1. Image Carousels

Nr. 3 on Mashable’s list. This kind of content element has some serious usability- as well as performance issues. I discussed this in a previous post. Use them only if you know exactly what you are doing.

2. Large Hero Images

Nr. 4 on Mashable’s list. A lot of web sites feature a gigantic image in the header which partly pushes the real content way too far below the fold, partly is too heavy to download. I would suggest limiting the use of this kind of element.

3. Automated Pop-ups

Nr. 8 on Mashable’s list. Lately, it has become kind of a trend to put a modal overlay or pop-up on landing pages, prompting the user for signing up to newsletters. See also Brad Frost’s “Bullshit Overlays”. This kind of UI element just has to die.

4. M.dot Sites

Nr. 12 on Mashable’s list. A lot of web sites are redirecting mobile users to a special mobile version of their site, ususally starting with an m, for instance “m.facebook.com”. It is extremely annoying for a lot of users, especially if executed incorrectly, so users are directed away from where they originally landed. Go make a responsive web site instead.

Translations: Danish

Licecap Screendump
Did you ever wonder how to turn a piece of video into one of those gif animations, that seem to be everywhere these days? Here is an easy way. Download and install LICEcap.

LICEcap is a tiny tool which makes gif animations from any part of your screen. Besides from video gifs, it is very well suited for instructions or guides. There is an app for both Windows and Mac.

Download LICEcap here

14. January 2014
by Morten Brunbjerg Bech

Cookies at the Library

Actually, we do have cookies at the library

However, unfortunately not this sort:

By EU law, all Danish web sites have to be equipped with a big, ugly notification about the cookies they apply to the user’s computer.

At Horsens Public Library we are running WordPress, and until now, we have used the plugin Cookie Law Info. Well, it works, but it is not very beautiful and generally plugins do tend to add a lot of extra JavaScript, CSS and thereby more HTTP calls to the overall codebase of the site. This makes the web site slower and heavier for the user to download.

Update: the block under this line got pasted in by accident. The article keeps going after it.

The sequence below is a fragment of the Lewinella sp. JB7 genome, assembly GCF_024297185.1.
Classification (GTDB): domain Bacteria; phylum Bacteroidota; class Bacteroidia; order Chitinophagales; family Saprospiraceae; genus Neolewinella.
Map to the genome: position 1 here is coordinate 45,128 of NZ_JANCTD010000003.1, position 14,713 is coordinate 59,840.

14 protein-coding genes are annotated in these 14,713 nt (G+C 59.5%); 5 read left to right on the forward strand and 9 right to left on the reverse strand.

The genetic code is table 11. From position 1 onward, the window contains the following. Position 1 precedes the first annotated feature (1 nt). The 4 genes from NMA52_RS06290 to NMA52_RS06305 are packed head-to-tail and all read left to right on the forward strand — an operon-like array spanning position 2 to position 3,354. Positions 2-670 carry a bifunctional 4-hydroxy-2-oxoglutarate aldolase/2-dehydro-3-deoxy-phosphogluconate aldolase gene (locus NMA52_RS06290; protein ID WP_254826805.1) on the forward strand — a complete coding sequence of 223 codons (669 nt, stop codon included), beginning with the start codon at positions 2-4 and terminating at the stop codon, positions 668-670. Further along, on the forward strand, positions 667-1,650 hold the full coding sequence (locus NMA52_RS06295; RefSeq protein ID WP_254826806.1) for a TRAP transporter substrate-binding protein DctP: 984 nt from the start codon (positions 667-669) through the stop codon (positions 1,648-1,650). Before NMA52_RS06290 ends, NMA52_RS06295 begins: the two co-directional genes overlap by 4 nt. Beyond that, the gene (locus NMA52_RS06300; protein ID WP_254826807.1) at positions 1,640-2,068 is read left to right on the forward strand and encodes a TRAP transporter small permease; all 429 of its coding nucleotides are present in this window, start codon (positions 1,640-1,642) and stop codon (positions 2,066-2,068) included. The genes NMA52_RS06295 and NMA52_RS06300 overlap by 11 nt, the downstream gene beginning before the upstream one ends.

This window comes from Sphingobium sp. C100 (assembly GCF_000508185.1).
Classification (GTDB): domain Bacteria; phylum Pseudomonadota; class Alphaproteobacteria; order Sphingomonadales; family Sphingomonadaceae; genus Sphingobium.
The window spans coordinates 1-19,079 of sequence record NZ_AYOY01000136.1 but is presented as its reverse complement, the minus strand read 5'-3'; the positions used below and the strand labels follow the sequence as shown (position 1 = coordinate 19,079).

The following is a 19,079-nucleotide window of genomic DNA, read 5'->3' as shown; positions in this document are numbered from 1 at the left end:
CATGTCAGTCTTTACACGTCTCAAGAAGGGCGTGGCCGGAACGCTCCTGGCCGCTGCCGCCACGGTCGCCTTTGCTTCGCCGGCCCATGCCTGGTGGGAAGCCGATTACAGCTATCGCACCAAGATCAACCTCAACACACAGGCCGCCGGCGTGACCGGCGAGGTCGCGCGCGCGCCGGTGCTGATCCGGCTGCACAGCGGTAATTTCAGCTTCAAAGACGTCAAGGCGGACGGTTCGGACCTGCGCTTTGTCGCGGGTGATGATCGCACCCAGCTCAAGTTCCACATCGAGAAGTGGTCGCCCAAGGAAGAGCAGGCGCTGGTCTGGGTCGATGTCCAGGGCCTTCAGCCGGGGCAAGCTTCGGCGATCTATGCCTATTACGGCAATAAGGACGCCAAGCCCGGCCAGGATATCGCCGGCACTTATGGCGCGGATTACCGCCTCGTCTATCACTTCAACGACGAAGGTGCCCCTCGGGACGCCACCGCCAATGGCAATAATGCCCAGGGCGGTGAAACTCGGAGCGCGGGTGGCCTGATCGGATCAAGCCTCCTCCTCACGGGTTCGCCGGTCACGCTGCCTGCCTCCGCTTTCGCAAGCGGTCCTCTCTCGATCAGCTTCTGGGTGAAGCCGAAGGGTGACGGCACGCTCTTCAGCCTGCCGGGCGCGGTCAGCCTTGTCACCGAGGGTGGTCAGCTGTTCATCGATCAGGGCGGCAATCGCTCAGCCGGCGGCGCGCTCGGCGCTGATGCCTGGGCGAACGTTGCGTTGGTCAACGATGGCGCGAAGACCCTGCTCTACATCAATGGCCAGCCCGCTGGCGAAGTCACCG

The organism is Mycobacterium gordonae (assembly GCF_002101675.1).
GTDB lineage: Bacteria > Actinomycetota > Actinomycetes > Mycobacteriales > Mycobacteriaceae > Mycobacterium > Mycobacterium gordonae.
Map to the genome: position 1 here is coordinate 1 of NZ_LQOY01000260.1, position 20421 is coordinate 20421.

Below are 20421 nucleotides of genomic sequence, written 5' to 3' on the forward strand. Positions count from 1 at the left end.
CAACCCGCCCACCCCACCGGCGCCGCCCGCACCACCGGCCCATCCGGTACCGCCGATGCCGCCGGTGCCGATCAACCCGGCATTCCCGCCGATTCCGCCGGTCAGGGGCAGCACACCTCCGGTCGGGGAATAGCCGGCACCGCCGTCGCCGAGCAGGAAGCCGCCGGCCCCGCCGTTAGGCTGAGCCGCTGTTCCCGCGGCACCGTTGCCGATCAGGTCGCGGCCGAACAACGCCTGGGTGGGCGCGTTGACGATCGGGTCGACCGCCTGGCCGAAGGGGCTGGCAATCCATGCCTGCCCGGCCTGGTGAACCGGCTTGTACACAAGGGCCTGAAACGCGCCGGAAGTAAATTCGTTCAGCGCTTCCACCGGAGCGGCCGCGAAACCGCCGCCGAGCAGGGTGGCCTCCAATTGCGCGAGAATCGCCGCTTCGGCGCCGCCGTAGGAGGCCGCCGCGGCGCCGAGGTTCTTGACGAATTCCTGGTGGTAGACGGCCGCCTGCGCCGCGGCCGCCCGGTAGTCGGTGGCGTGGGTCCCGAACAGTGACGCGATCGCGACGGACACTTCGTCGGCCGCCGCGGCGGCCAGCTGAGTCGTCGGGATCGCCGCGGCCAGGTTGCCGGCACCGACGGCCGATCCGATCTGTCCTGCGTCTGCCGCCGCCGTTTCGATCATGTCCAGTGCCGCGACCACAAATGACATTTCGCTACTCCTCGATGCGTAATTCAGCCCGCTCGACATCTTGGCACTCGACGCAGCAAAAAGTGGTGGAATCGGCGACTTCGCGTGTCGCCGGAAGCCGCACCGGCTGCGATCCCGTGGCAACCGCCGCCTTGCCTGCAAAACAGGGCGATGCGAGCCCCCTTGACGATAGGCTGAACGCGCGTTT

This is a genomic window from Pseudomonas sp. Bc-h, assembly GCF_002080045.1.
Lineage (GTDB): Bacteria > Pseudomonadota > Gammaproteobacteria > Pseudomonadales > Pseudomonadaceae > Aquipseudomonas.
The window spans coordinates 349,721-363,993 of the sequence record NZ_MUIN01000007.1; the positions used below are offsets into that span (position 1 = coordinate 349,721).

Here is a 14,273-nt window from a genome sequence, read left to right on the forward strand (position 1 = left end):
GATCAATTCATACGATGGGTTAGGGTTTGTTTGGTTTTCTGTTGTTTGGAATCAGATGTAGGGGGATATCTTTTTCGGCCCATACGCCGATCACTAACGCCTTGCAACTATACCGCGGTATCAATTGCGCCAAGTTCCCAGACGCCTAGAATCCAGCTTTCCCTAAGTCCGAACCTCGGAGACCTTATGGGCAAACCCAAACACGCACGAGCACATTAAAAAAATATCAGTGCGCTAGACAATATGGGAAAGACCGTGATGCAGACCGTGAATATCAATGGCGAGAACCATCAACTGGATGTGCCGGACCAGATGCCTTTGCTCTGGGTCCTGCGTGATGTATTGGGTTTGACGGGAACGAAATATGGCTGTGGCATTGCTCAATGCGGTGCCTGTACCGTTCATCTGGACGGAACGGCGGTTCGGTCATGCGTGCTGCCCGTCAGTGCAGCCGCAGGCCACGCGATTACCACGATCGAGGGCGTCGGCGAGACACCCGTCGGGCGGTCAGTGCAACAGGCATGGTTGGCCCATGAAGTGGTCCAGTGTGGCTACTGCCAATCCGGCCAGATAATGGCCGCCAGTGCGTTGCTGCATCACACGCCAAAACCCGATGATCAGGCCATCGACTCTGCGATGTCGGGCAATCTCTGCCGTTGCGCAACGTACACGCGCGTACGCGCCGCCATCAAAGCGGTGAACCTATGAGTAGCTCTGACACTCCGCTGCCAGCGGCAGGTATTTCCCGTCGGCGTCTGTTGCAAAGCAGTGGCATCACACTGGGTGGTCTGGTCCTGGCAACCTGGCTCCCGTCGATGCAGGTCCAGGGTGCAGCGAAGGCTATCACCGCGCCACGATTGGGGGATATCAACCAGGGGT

Could it be just a bit more discrete?

Cookie message on Horsensbibliotek.dk

That is why I chose a simple solution. Namely, to hardcode it into the theme, I already built for the web site. Of course, the message has to be visible but I would really like it to be a bit more discrete than what you usually see out there. You can have the code, if you want to.

Throw a bit of HTML into the footer of your site:

<div class="cookie-message">
	<p class="cookie-header">Cookies</p>
	<p class="cookie-content">This website uses cookies. You can manage or block these in the settings of your browser.</p>
	<p class="cookie-content"><button class="button">OK, thanks!</button> &nbsp; <a href="http://here-goes-your-page-about-cooki.es">Read more about cookies</a></p>	

Add a few lines to your JavaScript (you need jQuery):

$('.cookie-header').click(function() {
	$('.cookie-content button').click(function() {

Add this to your CSS:

.cookie-message {
  -webkit-border-radius: 5px;
  -moz-border-radius: 5px;
  -ms-border-radius: 5px;
  -o-border-radius: 5px;
  border-radius: 5px;
  background: #333;
  color: #ddd;
  padding: 1em 1em .5em;
  position: fixed;
  left: -5px;
  bottom: 2em;
  text-align: left;
.cookie-message p {
  font: normal 1em/1.5em Helvetica, Sans-serif;
  margin: 0 0 .5em 5px;
.cookie-message .cookie-header {
  font-size: 1.2em;
  cursor: pointer;
.cookie-message .cookie-content {
  display: none;
  width: 20em;
.cookie-message a {
  color: #fff;

See also my Codepen example with SASS.

Translations: Danish

Apple Devices Flat Design
If you are in need of some nice looking device mockups for showing off your design skills in your portfolio, Graphic Burger has a PSD with a huge collection of Apple devices. The PSD file includes mockups of iPhone, iPad, iMac og Macbook with different viewing angles in which you can easily paste in your work.

Download Flat Apple Devices MockUp on Graphic Burger

Coveloping is a collection of tools which makes life a bit easier for web developers. The collection includes code generators for CSS etc. as well as test and conversion tools.

Find the right tool for your web development here